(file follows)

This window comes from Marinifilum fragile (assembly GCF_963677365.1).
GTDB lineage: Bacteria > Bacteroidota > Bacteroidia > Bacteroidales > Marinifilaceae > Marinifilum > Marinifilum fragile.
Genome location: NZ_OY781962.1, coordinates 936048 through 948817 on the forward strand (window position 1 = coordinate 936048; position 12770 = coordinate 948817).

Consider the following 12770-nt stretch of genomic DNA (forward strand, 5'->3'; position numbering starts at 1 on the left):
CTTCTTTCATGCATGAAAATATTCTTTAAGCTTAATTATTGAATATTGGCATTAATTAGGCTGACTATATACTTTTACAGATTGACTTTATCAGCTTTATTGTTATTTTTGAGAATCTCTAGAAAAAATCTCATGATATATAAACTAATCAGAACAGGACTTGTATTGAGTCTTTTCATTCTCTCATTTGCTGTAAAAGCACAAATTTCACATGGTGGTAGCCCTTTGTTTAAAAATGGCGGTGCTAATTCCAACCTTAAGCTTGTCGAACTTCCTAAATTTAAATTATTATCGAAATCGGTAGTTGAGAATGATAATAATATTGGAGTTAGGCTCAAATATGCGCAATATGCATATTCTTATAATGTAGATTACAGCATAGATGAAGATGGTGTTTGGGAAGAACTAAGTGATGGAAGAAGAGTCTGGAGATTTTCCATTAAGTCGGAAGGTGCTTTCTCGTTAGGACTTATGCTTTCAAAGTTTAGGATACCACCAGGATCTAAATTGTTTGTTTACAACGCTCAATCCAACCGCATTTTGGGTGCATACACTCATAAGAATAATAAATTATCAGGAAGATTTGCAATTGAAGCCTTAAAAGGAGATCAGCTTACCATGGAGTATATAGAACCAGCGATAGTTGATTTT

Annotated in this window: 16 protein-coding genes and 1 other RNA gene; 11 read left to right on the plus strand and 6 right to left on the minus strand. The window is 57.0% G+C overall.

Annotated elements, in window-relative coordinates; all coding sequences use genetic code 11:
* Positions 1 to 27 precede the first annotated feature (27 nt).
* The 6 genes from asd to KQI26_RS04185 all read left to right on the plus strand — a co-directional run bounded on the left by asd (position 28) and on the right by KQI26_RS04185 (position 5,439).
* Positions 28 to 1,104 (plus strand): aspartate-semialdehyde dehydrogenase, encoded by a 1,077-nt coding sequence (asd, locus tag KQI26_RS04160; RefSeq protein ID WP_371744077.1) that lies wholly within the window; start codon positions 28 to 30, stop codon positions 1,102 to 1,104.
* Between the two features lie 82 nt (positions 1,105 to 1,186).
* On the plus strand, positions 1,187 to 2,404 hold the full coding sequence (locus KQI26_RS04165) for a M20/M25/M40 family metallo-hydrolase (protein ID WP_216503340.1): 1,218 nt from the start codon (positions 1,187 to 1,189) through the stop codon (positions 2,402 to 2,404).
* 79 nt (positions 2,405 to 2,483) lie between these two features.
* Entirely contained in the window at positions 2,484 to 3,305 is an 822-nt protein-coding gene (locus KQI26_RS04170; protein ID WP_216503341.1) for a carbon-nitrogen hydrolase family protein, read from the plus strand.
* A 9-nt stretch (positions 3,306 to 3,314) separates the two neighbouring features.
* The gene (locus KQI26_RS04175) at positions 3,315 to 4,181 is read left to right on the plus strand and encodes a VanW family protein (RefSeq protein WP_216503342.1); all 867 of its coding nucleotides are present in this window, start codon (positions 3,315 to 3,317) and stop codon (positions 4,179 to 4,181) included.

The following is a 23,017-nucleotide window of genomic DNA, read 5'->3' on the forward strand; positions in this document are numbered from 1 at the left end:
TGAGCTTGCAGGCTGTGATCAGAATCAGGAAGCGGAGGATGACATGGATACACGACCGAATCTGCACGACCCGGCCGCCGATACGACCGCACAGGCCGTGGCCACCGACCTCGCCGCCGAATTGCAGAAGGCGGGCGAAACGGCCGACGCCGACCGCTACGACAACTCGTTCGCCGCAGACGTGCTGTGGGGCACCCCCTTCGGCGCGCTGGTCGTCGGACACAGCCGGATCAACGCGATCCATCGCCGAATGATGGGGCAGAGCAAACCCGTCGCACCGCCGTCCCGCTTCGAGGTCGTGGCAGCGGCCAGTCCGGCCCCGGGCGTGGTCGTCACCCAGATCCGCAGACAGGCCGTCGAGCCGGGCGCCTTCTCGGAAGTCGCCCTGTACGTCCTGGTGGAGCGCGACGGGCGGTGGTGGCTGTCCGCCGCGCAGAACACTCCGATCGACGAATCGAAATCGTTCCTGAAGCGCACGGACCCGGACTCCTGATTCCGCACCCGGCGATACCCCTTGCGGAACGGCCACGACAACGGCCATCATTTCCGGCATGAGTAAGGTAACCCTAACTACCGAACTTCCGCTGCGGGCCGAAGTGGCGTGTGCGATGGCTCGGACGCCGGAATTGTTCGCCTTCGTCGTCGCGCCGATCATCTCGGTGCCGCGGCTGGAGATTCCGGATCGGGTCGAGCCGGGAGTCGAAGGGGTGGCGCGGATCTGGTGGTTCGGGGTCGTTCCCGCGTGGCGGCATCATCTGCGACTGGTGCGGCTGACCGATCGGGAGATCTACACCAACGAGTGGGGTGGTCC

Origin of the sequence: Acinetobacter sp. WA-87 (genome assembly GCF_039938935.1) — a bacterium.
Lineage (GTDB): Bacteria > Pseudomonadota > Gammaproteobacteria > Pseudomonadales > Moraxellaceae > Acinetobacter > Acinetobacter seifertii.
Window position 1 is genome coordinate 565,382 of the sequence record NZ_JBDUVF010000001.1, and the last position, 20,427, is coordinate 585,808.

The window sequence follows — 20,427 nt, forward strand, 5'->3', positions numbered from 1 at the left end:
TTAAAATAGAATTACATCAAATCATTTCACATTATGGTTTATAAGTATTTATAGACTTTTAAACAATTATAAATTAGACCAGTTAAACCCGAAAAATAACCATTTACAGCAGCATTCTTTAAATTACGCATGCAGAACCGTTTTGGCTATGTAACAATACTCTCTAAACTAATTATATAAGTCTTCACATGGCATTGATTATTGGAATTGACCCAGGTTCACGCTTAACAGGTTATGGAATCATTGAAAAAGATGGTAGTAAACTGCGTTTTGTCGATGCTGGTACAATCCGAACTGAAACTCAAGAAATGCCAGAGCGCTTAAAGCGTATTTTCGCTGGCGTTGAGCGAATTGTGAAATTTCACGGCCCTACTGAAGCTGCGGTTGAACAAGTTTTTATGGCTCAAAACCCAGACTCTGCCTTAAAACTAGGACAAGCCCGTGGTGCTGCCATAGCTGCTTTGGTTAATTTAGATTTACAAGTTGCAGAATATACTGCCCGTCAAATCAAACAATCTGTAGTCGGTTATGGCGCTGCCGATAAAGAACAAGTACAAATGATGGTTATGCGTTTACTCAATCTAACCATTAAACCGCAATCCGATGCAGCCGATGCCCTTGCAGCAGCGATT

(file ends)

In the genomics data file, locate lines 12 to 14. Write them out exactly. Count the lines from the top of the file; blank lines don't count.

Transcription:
* On the plus strand, positions 1,187 to 2,404 hold the full coding sequence (locus KQI26_RS04165) for a M20/M25/M40 family metallo-hydrolase (protein ID WP_216503340.1): 1,218 nt from the start codon (positions 1,187 to 1,189) through the stop codon (positions 2,402 to 2,404).
* 79 nt (positions 2,405 to 2,483) lie between these two features.
* Entirely contained in the window at positions 2,484 to 3,305 is an 822-nt protein-coding gene (locus KQI26_RS04170; protein ID WP_216503341.1) for a carbon-nitrogen hydrolase family protein, read from the plus strand.